What you cannot hear CAN affect you.

The American Wind Energy Association state that a scientific panel they sponsored concluded that :

Subaudible, low frequency sound and infrasound from wind turbines do not present a risk to human health.”

The erroneous assumption made by this committee was that effects of low frequency sound can only be mediated through hearing, so that if infrasounds could not be heard then they could not possibly affect human physiology.

Such an assumption is absurd and does not apply to other sensory systems of the body.

We know there are countless things we cannot TASTE that can harm us. Tetrodotoxin (puffer fish poison), salmonella and cholera toxin are some examples of things we can't taste that can sicken or kill us.

We know there are many things that we cannot SMELL that can harm us. The lethal dangers of breathing carbon monoxide or carbon dioxide are well established.

We know there are things that we cannot SEE that can harm us. It is well established that ultraviolet light is invisible, yet it can make someone's life miserable, with skin burns and eye damage if they are exposed to excessive amounts.

So, one wonders what was the scientific basis of the assumption that sounds that could not be heard could have no influence on the body. According to Alves-Pereira and Castelo Branco (Prog Biophys Mol Biol 2007; 93:256) the statement that “What you can't hear, won't hurt you” is attributable to a 2001 newspaper article by a sound engineer (Campanella) related to the “Kokomo Hum”. The point is that this concept was not established by a medical doctor or researcher with specific knowledge of the ear but was introduced by someone with limited knowledge of inner ear physiology. As such, this concept represents an unfounded speculation. Nevertheless it has been repeated often enough to become accepted in some circles as a proven fact.

What the illustration below summarizes is our knowledge of the physiologic pathways in the ear that show sounds CAN affect the brain by pathways that are unrelated and are more sensitive than hearing.


Click for a pdf version of this image

This graphic presents our current understanding of how low frequency sounds affect the brain. While the inner hair cells (IHC), which mediate hearing, are insensitive to infrasound, the outer hair cells (OHC) are stimulated by it. There may also be a number of mechanisms that actively eliminate infrasounds from conscious hearing. It has been shown that nerve fibers (Type II afferents) connect groups of OHC in the cochlea to the granule cells of the cochlear nucleus, so their activity can be represented at the brainstem level. The fact that we cannot hear infrasounds suggests that stimulation of these pathways does not give a conscious percept. Indeed, the low frequency sound at the level of the granule cells feeds back though what has been called a “self cancellation circuit” to the fusiform cells that mediate hearing. This is likely part of a mechanism so these sounds are not heard. Activation of the afferent pathways by the OHC could also give rise to symptoms such as ear fullness, pressure, discomfort and tinnitus. The granule cells of the cochlear nucleus are also involved in “attention state” and “alerting” so it is quite possible that stimulation of this pathway could wake you up and disturb sleep. Note that all this could happen with low frequency sounds that you cannot even hear.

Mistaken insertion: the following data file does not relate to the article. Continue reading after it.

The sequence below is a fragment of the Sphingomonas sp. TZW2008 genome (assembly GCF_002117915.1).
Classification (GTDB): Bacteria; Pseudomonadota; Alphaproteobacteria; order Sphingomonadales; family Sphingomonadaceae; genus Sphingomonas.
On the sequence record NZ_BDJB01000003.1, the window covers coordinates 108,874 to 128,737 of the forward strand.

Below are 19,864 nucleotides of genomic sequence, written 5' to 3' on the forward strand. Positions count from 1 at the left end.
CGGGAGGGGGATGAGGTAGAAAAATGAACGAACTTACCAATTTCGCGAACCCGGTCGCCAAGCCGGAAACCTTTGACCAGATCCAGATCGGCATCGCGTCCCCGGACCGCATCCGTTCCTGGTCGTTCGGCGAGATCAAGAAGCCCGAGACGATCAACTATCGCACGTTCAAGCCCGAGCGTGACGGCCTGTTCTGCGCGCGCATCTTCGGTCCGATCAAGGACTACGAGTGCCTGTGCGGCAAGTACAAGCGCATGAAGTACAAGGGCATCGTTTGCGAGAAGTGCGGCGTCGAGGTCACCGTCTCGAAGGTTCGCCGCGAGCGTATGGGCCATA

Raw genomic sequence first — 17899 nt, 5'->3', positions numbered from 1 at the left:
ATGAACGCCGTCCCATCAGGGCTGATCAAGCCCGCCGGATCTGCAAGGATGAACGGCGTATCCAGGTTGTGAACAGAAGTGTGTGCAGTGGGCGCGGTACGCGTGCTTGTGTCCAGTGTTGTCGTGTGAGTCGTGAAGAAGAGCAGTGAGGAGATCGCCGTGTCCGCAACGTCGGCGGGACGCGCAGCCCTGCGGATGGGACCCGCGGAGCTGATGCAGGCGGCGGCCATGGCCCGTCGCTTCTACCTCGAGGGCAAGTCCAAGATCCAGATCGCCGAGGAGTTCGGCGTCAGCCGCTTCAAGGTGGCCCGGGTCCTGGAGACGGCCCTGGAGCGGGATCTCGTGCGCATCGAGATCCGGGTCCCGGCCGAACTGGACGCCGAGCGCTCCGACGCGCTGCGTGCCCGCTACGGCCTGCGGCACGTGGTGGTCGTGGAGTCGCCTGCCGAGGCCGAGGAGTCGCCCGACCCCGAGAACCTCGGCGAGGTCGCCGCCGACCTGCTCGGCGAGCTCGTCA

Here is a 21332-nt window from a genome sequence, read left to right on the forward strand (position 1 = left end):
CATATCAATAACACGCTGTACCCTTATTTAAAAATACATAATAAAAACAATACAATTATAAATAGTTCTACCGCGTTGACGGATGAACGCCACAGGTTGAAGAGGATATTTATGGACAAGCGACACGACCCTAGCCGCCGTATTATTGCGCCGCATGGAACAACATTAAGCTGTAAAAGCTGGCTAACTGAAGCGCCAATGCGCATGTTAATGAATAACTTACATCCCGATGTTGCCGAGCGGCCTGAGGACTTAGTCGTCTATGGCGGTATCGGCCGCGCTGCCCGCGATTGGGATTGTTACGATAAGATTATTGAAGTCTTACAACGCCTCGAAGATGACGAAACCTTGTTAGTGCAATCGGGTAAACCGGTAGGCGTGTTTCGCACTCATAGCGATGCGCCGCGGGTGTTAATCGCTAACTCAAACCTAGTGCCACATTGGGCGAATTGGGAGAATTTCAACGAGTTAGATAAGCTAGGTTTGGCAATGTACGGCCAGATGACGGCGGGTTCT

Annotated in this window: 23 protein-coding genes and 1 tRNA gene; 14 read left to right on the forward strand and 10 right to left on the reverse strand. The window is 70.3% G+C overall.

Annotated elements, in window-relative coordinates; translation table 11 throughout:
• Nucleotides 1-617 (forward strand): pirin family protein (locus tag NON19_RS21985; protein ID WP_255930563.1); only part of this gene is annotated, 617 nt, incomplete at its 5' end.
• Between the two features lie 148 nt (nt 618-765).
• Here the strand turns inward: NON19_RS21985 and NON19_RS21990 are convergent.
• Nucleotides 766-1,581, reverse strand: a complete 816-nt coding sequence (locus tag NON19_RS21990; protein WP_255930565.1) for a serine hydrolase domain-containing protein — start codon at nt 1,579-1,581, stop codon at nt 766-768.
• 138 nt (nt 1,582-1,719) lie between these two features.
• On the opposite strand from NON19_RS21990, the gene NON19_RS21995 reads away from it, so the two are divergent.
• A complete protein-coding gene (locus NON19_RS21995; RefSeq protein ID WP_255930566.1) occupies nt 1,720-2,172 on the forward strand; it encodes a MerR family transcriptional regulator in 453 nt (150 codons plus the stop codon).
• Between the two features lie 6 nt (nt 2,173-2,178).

It is also known that OHC provide mechanical amplification of the high frequency sounds that you normally hear. The presence of low frequency sound can alter the amplification of high frequency sounds which causes amplitude modulation and harmonic distortion of the high frequency sounds. This is probably the cause of the amplitude modulation that some people report to be very disturbing. Note that this type of amplitude modulation is completely biological in origins and cannot be demonstrated with sound level meter measurements.

As physiologic pathways and mechanisms exist between the OHC and the brain, the possibility of physiologic disturbances by inaudible sounds cannot be dismissed.

It should also be stressed that the cochlea (the hearing organ) is not the only pathway by which infrasound could affect the body. Although no-one has ever reported measurements of vestibular (e.g. saccular) receptor responses to acoustic infrasound it remains possible that such responses could occur. It is known that vestibular hair cells are maximally “tuned” to infrasonic frequencies, so the possibility that they could respond cannot yet be excluded until such measurements are actually made. Similarly, infrasound-induced alterations of ion transport and cochlear fluid status could give rise to physiologic disturbance following prolonged exposure. Many such non-auditory mechanisms remain to be studied and cannot be dismissed just because no one has looked for such effects.

So, we conclude that in view of the known physiology of the ear, the idea that sounds you cannot hear can have no effect on the body is totally incorrect.